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Wildfrost mobile review – a pain in the deck, in the best way possible

In this Wildfrost mobile review we dive into this charming yet punishing premium game, exploring what makes it one of the best deck builders on Android and iOS.

Wildfrost mobile review - three Wildfrost characters layered in front of a screenshot of the village

Our Verdict

Wildfrost is a brilliant little deck builder that manages to both frustrate and charm in equal measure. Its magnificently moreish yet maddening gameplay loop makes it a perfect fit for mobile, and its intuitive yet punishing mechanics offer heaps of replayability, making it well worth the premium entry fee.

Wildfrost is hard. That’s something I learned very quickly after taking on this Wildfrost mobile review. I’d heard very positive things about the game on other platforms, but hadn’t played it myself, and went in relatively blind. So, when I found myself dying to the first boss over and over again, I began to wonder whether it was a ‘me’ problem, and started repeatedly proclaiming “man, I suck” before hitting the quick restart button and diving in again.

Turns out it wasn’t just a ‘me’ problem. While I definitely made some silly mistakes, coming to terms with your new friends’ mortality is part and parcel of starting out in Wildfrost. In fact, beginners’ tips posts from all over the internet reassured me that you will die many times, but the more you play, the easier it becomes – that is, until it loops around and gets really hard again when you finally manage to get to the end of a run.

Wildfrost is a charming and unique deck builder with a roguelike gameplay loop. You start by picking one of three leaders from a selection of different tribes (you start with just the Snowdwellers unlocked, but gain access to more further down the line), then charge into the treacherous, snowy tundra to fight a whole host of different enemies.

Along the way you can collect new party members and ability cards to bolster your deck, as well as charms to boost certain stats and crowns to ensure you start each battle with the cards you want. Then you die, usually because of something really silly like an explosive barrage from the enemy taking out your leader before you got the chance to use your heal, and you’re back to square one.

The game is utterly ruthless, but also one of the most enjoyable card games I’ve ever picked up. And, in the style of all the best roguelike games, it does reward you for your efforts, even when you meet a grizzly death.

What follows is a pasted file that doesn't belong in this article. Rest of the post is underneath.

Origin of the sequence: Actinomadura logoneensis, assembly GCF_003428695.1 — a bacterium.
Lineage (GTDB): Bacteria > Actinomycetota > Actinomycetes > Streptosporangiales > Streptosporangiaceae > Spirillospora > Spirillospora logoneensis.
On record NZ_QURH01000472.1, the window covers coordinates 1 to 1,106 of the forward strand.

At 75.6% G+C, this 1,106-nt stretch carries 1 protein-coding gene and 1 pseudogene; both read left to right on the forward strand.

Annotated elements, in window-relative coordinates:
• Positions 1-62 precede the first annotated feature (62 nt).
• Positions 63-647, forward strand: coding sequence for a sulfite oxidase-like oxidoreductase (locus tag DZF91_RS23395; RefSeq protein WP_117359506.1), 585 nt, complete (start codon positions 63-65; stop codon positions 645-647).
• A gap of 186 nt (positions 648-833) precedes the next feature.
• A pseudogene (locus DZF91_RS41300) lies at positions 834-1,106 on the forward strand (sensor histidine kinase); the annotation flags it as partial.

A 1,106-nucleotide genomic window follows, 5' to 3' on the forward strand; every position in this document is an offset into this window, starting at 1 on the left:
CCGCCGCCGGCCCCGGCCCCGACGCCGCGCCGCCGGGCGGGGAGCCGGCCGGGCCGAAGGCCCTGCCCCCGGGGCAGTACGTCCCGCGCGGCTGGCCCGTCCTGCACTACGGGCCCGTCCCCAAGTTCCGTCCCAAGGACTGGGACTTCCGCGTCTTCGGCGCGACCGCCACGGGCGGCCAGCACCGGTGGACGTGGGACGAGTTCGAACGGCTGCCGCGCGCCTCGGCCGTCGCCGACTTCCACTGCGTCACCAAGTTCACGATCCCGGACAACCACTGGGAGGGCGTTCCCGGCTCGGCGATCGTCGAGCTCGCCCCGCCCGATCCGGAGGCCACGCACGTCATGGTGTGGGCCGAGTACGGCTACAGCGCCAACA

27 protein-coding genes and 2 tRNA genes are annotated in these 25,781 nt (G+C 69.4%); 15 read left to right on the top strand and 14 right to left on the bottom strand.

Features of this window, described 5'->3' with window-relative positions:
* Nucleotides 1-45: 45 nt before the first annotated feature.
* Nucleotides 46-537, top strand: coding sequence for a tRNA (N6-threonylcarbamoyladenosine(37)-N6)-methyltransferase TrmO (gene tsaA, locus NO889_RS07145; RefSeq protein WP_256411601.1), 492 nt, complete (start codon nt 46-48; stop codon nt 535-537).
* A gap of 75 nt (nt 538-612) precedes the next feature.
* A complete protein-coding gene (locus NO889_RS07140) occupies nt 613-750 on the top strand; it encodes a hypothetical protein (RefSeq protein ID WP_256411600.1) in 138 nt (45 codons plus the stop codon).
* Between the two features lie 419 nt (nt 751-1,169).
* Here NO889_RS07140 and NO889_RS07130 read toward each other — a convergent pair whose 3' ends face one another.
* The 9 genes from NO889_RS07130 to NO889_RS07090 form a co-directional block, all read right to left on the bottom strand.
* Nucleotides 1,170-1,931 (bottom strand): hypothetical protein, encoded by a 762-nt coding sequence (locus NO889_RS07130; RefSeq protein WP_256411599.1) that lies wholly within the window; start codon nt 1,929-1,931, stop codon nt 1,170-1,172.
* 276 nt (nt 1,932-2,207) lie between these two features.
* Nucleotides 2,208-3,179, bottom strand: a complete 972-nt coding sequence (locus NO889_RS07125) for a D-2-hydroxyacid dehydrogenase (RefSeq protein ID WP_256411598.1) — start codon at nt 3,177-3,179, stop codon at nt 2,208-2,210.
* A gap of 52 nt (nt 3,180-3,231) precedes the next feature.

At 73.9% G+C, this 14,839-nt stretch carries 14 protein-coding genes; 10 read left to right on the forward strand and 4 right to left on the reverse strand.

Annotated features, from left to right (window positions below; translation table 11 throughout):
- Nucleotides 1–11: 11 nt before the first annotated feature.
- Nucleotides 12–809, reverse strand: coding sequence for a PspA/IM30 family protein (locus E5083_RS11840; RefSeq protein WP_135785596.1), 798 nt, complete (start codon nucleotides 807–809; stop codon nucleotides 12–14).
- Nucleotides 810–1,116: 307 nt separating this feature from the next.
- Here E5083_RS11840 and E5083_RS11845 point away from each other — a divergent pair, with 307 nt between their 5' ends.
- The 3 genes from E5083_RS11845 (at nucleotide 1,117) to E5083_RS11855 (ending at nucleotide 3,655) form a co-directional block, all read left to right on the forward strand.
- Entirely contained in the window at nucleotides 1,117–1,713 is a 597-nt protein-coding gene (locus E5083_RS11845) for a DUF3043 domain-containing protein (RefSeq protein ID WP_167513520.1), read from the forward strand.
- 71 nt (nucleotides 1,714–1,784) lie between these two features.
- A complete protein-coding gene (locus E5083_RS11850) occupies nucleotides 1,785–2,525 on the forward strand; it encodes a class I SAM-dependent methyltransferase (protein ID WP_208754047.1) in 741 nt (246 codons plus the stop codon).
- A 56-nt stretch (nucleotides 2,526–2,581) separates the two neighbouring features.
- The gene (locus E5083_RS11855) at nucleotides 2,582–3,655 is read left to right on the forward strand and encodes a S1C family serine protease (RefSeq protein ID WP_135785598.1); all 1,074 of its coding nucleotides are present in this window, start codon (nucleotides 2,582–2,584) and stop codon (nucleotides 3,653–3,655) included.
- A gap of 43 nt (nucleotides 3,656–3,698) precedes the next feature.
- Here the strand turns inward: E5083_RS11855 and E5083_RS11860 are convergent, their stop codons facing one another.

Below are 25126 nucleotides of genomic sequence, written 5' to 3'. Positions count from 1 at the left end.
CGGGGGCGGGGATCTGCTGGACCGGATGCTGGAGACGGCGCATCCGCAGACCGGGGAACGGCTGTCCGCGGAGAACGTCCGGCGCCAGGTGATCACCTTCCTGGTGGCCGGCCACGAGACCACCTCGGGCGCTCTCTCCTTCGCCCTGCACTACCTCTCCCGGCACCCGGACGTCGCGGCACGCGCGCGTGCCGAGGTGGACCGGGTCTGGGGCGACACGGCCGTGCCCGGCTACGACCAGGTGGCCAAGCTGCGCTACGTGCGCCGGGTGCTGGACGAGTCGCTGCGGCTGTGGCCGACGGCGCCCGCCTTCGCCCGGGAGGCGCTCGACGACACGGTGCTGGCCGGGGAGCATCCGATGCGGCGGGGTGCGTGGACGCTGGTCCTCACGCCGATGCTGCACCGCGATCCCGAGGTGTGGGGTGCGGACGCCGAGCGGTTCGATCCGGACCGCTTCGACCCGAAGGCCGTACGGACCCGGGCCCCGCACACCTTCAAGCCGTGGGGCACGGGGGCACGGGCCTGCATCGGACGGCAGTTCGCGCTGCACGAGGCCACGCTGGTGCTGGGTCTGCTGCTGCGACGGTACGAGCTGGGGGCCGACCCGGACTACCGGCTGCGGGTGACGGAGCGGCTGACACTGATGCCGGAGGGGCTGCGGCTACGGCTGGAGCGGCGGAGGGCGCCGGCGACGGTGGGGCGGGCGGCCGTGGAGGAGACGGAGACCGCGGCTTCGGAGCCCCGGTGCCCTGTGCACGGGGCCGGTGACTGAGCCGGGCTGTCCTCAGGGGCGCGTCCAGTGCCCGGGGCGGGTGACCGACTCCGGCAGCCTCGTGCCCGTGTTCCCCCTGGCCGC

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Throughout the game you’re tasked with a selection of challenges, such as recalling a certain amount of allies to heal them, killing a certain amount of enemies, or dealing a specific amount of damage – all of which you can achieve over multiple runs. After hitting one of these milestones, you unlock a new feature in the village.

The village acts as a hub between runs, and consists of a variety of shops and locations that you unlock and upgrade via these challenges. Over time, it gives you access to new pet cards to fight alongside you, new allies to meet out in the wild, new skill cards to add to your deck, and more. Additionally, while out in the field, you can sometimes come across an injured companion from a previous run. If you agree to have them join you, they start with half their HP, but beating one battle with them on your team fully heals them, which can be very valuable – especially if it’s an ally that you’ve kitted out with charms.

Wildfrost has a lot of moving parts, and, for the most part, it leaves you to work them all out. There are a few little tutorials delivered via a friendly, smiling sunshine over yellow text boxes (you can access these freely via blue question mark buttons), but, beyond that, it’s up to you to wrap your head around everything. As such, it’s integral to take your time and tap on each card to read the effects of any buffs, debuffs, and abilities that they have, and plan both your deck and battle strategy accordingly.